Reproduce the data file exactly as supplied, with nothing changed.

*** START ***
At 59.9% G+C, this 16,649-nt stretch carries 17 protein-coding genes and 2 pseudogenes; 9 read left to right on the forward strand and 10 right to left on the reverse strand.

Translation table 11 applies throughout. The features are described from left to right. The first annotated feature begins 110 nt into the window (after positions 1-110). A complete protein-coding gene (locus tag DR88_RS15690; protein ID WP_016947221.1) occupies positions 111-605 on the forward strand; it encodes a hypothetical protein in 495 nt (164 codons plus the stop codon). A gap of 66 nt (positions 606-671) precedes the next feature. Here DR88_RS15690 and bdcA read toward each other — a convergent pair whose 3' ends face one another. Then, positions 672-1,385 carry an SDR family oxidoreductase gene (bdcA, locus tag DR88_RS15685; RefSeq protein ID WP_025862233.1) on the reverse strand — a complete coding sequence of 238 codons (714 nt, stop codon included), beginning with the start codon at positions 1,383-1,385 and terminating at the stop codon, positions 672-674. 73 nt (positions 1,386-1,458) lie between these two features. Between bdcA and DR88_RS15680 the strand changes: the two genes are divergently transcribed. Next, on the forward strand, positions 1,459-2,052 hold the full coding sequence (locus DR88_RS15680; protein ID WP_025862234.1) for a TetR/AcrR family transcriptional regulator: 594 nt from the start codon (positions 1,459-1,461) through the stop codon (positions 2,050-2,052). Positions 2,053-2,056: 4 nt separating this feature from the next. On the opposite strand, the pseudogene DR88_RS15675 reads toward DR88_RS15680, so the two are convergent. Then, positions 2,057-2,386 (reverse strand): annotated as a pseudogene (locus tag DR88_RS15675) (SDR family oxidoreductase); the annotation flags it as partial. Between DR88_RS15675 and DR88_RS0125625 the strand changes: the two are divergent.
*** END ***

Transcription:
At 59.9% G+C, this 16,649-nt stretch carries 17 protein-coding genes and 2 pseudogenes; 9 read left to right on the forward strand and 10 right to left on the reverse strand.

Translation table 11 applies throughout. The features are described from left to right. The first annotated feature begins 110 nt into the window (after positions 1-110). A complete protein-coding gene (locus tag DR88_RS15690; protein ID WP_016947221.1) occupies positions 111-605 on the forward strand; it encodes a hypothetical protein in 495 nt (164 codons plus the stop codon). A gap of 66 nt (positions 606-671) precedes the next feature. Here DR88_RS15690 and bdcA read toward each other — a convergent pair whose 3' ends face one another. Then, positions 672-1,385 carry an SDR family oxidoreductase gene (bdcA, locus tag DR88_RS15685; RefSeq protein ID WP_025862233.1) on the reverse strand — a complete coding sequence of 238 codons (714 nt, stop codon included), beginning with the start codon at positions 1,383-1,385 and terminating at the stop codon, positions 672-674. 73 nt (positions 1,386-1,458) lie between these two features. Between bdcA and DR88_RS15680 the strand changes: the two genes are divergently transcribed. Next, on the forward strand, positions 1,459-2,052 hold the full coding sequence (locus DR88_RS15680; protein ID WP_025862234.1) for a TetR/AcrR family transcriptional regulator: 594 nt from the start codon (positions 1,459-1,461) through the stop codon (positions 2,050-2,052). Positions 2,053-2,056: 4 nt separating this feature from the next. On the opposite strand, the pseudogene DR88_RS15675 reads toward DR88_RS15680, so the two are convergent. Then, positions 2,057-2,386 (reverse strand): annotated as a pseudogene (locus tag DR88_RS15675) (SDR family oxidoreductase); the annotation flags it as partial. Between DR88_RS15675 and DR88_RS0125625 the strand changes: the two are divergent.